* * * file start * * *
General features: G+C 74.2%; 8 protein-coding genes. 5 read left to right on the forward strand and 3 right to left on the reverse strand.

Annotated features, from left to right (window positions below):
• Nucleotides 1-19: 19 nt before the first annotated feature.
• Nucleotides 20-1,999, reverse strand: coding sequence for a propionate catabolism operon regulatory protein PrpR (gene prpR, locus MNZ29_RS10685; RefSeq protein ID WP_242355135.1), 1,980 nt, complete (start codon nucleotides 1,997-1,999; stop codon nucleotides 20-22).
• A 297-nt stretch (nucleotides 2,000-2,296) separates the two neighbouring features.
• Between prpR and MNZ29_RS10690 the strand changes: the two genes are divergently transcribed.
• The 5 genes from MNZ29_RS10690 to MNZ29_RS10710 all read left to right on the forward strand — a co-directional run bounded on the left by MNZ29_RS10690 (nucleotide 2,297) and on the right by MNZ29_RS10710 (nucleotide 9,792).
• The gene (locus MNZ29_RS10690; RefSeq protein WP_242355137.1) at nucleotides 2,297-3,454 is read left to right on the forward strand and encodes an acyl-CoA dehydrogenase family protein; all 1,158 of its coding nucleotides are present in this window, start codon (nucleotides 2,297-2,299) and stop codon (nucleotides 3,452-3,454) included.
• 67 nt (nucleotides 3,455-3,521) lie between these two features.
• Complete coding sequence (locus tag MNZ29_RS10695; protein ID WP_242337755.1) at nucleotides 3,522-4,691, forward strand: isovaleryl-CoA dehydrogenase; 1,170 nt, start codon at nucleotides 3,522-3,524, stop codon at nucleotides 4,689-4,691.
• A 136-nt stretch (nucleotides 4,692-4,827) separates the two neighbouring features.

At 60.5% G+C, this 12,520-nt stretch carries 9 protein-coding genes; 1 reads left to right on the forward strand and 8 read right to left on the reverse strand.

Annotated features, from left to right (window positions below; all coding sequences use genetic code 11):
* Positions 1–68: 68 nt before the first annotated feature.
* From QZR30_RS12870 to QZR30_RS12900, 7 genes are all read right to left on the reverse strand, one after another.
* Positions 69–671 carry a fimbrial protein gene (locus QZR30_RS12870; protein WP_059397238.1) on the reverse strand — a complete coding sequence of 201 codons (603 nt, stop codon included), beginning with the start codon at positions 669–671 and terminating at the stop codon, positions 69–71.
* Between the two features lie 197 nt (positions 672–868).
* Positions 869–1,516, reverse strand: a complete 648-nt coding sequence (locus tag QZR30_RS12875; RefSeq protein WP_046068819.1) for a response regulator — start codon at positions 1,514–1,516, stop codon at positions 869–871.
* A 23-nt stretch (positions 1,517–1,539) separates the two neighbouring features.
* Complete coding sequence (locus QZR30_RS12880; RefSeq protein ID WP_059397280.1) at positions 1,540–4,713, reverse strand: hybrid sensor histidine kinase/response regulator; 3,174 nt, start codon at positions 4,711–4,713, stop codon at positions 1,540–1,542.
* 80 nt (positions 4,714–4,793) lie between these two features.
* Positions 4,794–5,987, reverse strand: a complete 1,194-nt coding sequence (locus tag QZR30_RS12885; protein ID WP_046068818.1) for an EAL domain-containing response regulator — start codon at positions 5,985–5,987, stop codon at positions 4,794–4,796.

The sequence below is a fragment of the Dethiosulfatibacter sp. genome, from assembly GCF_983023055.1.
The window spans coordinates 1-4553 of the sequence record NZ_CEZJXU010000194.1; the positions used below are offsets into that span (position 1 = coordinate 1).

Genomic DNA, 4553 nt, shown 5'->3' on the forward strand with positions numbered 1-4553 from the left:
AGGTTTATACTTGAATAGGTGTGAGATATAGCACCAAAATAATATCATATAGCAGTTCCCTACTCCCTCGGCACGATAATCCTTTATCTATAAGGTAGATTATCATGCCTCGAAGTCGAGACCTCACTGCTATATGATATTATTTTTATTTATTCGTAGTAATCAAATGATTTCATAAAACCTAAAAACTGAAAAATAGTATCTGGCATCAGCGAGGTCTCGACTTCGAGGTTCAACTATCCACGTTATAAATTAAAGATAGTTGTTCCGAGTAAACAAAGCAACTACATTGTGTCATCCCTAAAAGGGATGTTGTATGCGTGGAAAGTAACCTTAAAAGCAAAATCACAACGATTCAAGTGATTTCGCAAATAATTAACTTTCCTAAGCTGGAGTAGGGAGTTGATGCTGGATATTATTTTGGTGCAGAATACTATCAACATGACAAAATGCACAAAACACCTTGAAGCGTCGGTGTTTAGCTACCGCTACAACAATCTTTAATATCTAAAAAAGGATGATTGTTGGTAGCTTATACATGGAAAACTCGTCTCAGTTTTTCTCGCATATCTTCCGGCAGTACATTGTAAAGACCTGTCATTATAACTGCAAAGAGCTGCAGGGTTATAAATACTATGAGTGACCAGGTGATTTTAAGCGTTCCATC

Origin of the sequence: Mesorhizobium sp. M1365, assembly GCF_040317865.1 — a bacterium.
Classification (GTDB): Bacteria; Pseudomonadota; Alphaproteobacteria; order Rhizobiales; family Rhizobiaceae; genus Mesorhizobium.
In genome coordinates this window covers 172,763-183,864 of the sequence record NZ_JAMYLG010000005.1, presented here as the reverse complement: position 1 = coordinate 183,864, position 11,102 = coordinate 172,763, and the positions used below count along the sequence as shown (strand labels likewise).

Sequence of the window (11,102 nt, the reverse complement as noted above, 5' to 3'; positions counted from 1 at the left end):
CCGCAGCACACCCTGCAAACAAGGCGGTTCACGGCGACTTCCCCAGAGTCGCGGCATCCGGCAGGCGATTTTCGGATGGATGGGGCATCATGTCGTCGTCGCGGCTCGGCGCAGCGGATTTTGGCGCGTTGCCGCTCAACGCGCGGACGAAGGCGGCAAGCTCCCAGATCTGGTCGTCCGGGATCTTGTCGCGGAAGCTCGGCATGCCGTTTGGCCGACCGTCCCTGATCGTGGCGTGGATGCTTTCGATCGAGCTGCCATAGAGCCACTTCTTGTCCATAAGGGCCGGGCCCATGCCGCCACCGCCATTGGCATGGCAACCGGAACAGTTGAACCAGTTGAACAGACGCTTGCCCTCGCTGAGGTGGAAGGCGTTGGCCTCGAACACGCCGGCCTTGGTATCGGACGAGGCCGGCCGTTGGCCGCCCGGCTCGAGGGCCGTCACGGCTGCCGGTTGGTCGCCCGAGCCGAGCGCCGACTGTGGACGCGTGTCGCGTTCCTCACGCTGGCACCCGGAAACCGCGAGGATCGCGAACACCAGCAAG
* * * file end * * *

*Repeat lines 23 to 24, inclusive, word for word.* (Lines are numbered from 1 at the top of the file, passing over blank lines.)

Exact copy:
The sequence below is a fragment of the Dethiosulfatibacter sp. genome, from assembly GCF_983023055.1.
The window spans coordinates 1-4553 of the sequence record NZ_CEZJXU010000194.1; the positions used below are offsets into that span (position 1 = coordinate 1).